I can run the same audio on the same computer from the same hard drive through the same DAC using only different software and it sounds different.

Careful testing is required with software comparisons, checking that no unintended dithering or plugins or gain settings are active. Firstly, very basic testing is required, simple WAV file playback, with the digital output just before the DAC being recorded and data compared, then one works from there.

I don't see my system as being broke, but I do hear a difference. there can be many things that cause this difference and I can spend countless hours, days, months trying to find out why.

Or, you could try to get to the bottom of it with some simple tests, actually there aren't "many things that cause this difference" at all.

OR I can just go with the better sounding one. It's not a subtle difference either. I can run say protools in OS9, play the same audio in OSX and it's different, then play it in logic, different yet again. I'm not tech geek so I can't tell you exactly why although I know enough to paint myself into a corner. But I've got things to do and sessions to complete so I go with what sounds the best to me.

Well, this is a sensible way to go, but you then can't really say one sounds better than the other until you know why, to eliminate any faulty experimental technique. As there is, clearly, no consensus amongst industry professionals about the best sounding software, this is proof positive that flawed experiments generally drive these conclusions.

Michael Fossenkemper Fri, 02/09/2007 - 08:14
Well I've been around the block for awhile and like to think I know a little bit about what i'm doing though I don't really spend time conducting conclusive experiments as to why software sounds different. But when there are a few vet engineers sitting in a room and we all turn and look at each other when we hear a difference... now most of these differences I hear are when you have the audio engine perform some kind of calculation. I'm guessing it has to do with how and where the calculation is being performed, but I don't know. Now when I say "best one" of coarse that's my subjective opinion and is any thing processing wise in audio. are you saying that all audio software or engines perform the exact same calculations in the same way?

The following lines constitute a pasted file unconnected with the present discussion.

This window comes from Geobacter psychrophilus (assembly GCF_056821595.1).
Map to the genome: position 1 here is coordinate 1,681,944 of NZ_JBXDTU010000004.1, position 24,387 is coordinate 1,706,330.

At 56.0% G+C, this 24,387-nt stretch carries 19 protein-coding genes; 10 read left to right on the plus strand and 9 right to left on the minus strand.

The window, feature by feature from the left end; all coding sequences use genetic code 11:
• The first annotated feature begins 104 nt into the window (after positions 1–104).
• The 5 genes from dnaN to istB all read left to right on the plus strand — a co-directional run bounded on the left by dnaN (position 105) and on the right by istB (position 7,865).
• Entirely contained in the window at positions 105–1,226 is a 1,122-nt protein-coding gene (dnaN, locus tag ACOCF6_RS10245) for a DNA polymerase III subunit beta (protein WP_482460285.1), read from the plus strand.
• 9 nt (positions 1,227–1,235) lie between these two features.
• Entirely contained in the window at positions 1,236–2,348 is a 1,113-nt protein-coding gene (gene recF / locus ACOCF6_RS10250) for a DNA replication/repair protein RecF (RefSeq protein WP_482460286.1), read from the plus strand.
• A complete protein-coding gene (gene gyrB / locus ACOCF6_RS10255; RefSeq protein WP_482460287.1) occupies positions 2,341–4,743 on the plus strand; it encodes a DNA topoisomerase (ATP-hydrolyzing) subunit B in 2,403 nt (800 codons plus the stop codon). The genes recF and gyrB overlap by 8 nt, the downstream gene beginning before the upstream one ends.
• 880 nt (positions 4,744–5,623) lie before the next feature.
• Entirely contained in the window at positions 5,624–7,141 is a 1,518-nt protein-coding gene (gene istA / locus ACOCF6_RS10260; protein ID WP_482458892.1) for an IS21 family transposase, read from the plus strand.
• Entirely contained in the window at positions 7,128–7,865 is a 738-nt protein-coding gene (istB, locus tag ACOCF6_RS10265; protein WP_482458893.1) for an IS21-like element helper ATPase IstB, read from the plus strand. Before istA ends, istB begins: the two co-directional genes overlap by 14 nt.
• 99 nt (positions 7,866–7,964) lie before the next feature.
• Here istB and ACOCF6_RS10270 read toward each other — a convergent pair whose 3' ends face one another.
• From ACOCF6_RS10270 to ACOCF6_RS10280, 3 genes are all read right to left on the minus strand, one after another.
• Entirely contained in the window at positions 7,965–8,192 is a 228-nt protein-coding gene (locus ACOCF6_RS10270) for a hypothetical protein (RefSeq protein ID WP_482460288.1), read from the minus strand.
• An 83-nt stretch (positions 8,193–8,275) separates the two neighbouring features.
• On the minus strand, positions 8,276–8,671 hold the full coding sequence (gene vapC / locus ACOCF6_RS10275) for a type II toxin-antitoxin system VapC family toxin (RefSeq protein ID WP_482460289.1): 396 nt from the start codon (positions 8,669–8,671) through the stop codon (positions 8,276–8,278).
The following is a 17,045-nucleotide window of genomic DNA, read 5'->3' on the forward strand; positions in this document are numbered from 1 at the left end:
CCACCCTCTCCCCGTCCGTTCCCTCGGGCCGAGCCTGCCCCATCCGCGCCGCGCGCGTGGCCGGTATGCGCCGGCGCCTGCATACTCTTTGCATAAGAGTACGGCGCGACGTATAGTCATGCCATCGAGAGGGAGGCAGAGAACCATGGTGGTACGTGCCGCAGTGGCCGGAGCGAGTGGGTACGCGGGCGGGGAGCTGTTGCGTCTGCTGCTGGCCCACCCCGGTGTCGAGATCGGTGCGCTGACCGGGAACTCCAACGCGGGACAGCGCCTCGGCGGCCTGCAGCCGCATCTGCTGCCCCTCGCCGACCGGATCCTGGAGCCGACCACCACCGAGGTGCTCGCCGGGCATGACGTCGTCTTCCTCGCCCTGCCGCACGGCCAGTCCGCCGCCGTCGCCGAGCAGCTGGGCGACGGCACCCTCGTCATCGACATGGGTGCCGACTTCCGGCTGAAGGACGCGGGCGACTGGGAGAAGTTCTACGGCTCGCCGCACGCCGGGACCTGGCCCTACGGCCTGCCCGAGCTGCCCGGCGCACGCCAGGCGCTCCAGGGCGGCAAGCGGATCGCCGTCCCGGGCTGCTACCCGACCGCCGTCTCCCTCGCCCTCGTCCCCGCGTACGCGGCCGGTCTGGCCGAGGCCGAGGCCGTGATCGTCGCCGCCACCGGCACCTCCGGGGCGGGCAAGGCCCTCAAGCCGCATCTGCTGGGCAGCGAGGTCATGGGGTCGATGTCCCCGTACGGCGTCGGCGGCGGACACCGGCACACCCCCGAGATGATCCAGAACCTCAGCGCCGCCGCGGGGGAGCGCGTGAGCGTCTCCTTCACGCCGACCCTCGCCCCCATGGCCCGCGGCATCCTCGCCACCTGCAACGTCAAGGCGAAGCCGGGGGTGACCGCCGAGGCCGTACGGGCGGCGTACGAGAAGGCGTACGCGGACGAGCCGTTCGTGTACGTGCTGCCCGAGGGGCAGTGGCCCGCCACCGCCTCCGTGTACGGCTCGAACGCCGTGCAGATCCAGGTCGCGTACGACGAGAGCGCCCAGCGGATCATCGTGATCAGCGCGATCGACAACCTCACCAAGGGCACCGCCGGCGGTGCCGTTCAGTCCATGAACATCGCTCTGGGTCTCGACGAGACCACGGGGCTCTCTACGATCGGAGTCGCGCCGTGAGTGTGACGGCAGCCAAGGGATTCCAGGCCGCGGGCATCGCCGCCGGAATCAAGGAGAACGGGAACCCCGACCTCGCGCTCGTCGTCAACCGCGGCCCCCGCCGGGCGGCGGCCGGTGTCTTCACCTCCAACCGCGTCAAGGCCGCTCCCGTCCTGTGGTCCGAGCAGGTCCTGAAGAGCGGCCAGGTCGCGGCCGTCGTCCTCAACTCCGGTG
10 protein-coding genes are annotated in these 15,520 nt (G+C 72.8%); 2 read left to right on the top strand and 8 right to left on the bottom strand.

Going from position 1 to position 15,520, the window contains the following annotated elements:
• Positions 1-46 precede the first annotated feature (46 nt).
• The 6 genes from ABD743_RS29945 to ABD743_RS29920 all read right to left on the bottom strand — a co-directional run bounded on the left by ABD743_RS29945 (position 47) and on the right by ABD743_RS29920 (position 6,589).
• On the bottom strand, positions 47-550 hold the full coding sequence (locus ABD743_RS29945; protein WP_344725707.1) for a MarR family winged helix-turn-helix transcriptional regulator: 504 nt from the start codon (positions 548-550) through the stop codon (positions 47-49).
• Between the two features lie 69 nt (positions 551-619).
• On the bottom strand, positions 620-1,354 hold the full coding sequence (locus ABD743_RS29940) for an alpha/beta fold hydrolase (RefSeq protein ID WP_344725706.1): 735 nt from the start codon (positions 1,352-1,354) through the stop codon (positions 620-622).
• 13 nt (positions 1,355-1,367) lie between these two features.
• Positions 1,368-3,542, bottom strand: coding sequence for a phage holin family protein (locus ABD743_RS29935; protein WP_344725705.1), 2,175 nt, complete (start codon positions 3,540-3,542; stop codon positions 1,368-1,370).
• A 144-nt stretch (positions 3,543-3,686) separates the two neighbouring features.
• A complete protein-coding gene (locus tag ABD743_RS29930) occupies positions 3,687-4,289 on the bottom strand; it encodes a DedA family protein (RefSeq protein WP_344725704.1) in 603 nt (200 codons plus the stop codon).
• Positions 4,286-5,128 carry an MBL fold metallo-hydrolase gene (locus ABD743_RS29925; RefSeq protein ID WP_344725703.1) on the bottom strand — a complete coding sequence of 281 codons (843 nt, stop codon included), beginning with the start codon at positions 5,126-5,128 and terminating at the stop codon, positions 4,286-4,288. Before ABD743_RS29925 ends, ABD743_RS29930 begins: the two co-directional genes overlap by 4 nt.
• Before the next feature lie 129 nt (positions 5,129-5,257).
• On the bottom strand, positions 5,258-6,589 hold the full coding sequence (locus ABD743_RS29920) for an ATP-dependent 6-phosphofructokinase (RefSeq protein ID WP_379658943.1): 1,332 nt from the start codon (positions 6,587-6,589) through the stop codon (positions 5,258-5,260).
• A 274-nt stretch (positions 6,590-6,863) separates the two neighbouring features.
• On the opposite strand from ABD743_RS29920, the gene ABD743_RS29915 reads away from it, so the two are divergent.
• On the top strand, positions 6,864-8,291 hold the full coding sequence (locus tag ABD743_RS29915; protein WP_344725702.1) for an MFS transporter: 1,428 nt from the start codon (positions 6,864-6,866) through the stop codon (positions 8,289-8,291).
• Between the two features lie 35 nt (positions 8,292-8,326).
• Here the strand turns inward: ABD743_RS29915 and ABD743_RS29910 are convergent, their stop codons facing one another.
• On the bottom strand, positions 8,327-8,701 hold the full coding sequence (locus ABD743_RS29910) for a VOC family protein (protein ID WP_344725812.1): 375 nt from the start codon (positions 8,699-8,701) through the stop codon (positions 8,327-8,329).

Cucco Fri, 02/09/2007 - 08:22
Michael Fossenkemper wrote: are you saying that all audio software or engines perform the exact same calculations in the same way?

That is the argument in fact.

David and I have definitely voiced our opinions on this subject numerous times in the past(opposite opinions that is). We even did a mild test, which, arguably proved his point. However, my thought on the subject (and on that particular test) is that it's not simply how an audio engine *PLAYS* the file, but what happens when calculations are performed on it.

Personally, I have heard significant differences between files with computations performed (even as small of a computation as a simple hard pan then bounce - using no dither).

Since I no longer have Cubase or any other DAW than Sequoia, I certainly can't put my money where my mouth is, but my ears convince me enough that I don't need to "prove" it to myself. I'm content with my decisions. I think that's what it comes down to.

aracu Fri, 02/09/2007 - 08:22
The quality of every component in the computer is related in some way to
the overall audio performance. The sound card especially so,
because depending on how well it´s drivers are written will determine
how well it will function with all of the software. So you want the highest
quality audio interface/soundcard as possible with the best possible track record of compatability and updating it´s drivers for the audio programs
you use. Also, has been already said, with as good converters as
possible to play back the audio. Some good soundcards are made by
Lynx and RME (and Egosys, more popular in Asia). Lynx probably
has better converters, while RME may have better or more complete
drivers. Top of the line Egosys is high quality, low cost, not great technical
support.